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Ph.D. Theses

Algorithms for Error-Tolerant Information Retrieval from Music Databases using Vocal Input

By Richard Lewis Kline
Advisor: Ephraim Glinert
June 25, 2002

We present a system for searching a database of music through input queries provided through vocal input, i.e., humming a few bars of a desired song. In order to ensure that the system performs well for the average person, a study of human humming skills was conducted to augment and extend the results of previous studies in music perception, recognition, and reproduction. We quantified the nature and frequency of errors typically introduced into vocal renditions of familiar and unfamiliar tunes, as well as the differences in performance between those with musical training and those without. The results of this study formed the basis of a series of algorithms designed to match an input query to its intended song stored in a database of music.

Algorithms developed for existing music information retrieval systems were evaluated against our collection of 172 hummed input query phrases and found to be inadequate in recognition accuracy. We created and tested more than 30 additional algorithms based in part on results obtained from our experimental study. New representations of music data such as duration contours and duration intervals were devised. An algorithm to extract tempo information from sparse and imprecise user data was developed.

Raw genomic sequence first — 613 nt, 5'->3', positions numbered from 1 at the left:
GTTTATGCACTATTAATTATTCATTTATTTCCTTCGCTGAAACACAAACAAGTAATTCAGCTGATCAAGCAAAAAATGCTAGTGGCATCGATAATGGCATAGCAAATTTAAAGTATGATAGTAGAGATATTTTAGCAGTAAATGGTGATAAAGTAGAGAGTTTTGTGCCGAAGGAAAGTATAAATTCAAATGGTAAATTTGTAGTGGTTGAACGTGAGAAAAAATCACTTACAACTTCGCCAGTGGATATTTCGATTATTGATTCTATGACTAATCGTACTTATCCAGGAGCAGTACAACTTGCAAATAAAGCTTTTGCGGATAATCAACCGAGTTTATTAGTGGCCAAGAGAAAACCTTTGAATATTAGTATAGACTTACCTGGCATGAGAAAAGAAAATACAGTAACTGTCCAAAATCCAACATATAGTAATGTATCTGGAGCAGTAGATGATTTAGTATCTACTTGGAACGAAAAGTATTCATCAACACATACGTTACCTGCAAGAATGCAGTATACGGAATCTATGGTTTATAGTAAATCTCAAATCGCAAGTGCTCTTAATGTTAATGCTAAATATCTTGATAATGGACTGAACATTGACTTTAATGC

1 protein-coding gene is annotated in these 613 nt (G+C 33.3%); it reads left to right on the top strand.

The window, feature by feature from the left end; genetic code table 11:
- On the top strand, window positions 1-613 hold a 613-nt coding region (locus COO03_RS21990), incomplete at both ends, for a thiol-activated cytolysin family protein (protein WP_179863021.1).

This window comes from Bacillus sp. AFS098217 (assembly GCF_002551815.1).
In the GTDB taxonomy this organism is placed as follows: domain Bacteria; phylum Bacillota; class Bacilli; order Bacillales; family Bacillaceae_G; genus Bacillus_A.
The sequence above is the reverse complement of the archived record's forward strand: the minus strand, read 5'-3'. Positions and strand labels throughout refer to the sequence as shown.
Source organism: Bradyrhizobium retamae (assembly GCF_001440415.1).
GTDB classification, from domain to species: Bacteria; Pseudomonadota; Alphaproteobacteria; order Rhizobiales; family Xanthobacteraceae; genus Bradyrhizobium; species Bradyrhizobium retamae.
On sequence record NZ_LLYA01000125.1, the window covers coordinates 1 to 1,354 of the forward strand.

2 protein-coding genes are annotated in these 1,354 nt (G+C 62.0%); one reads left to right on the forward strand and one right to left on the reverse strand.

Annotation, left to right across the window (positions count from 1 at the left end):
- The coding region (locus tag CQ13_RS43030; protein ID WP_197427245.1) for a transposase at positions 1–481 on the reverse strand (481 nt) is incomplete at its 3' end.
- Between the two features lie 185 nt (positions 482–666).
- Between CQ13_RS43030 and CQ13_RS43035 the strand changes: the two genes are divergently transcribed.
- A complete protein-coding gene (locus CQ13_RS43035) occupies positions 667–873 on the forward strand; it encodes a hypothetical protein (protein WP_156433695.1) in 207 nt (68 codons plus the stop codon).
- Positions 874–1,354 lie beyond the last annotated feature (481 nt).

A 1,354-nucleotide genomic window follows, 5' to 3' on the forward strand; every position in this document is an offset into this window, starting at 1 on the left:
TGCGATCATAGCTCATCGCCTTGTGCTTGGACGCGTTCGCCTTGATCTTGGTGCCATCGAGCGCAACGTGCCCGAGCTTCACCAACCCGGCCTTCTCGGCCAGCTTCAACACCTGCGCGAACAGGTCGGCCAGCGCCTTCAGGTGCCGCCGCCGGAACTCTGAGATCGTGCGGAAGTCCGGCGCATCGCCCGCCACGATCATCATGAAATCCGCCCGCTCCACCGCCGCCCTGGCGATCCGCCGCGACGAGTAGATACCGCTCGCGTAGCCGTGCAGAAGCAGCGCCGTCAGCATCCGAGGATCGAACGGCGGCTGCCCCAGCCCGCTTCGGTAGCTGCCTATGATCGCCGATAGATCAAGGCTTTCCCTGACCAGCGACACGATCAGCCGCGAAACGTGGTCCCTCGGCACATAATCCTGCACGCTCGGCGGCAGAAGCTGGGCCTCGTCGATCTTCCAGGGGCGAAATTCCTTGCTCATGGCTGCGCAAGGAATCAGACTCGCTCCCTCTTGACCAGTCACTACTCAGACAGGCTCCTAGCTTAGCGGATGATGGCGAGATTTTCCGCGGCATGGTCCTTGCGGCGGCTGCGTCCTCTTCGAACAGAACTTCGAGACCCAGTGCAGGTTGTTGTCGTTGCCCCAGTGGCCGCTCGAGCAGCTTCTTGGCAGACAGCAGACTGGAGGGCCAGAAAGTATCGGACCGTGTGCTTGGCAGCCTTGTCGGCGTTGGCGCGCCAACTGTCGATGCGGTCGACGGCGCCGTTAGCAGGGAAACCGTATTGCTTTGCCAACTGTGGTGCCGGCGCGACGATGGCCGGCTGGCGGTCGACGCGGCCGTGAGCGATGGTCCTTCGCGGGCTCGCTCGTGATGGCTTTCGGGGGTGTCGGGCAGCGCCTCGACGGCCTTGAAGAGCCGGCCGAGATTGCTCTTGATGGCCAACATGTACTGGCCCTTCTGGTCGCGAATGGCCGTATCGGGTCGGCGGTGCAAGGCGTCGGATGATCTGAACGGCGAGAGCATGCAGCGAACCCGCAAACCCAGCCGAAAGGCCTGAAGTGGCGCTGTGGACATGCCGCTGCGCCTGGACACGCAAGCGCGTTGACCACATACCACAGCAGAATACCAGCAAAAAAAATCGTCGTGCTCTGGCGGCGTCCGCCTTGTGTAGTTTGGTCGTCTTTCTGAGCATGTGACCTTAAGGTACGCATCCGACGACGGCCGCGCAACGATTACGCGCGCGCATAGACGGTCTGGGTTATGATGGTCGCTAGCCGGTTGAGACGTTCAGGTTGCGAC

Aspects of these individual efforts were eventually combined into an effective matching algorithm named SWRPD. For the 172 experimental trials, the algorithm correctly identified the intended song from a hummed input query in 68% of the trials for those with average vocal skills, and the correct song appears in the top ten reported results in 79% of the queries tested. Results for test subjects less proficient at humming were lower but still quite acceptable, at 46% and 58%, respectively. Based on our test data, the SWRPD algorithm provides in real time higher matching accuracy than any other published system.

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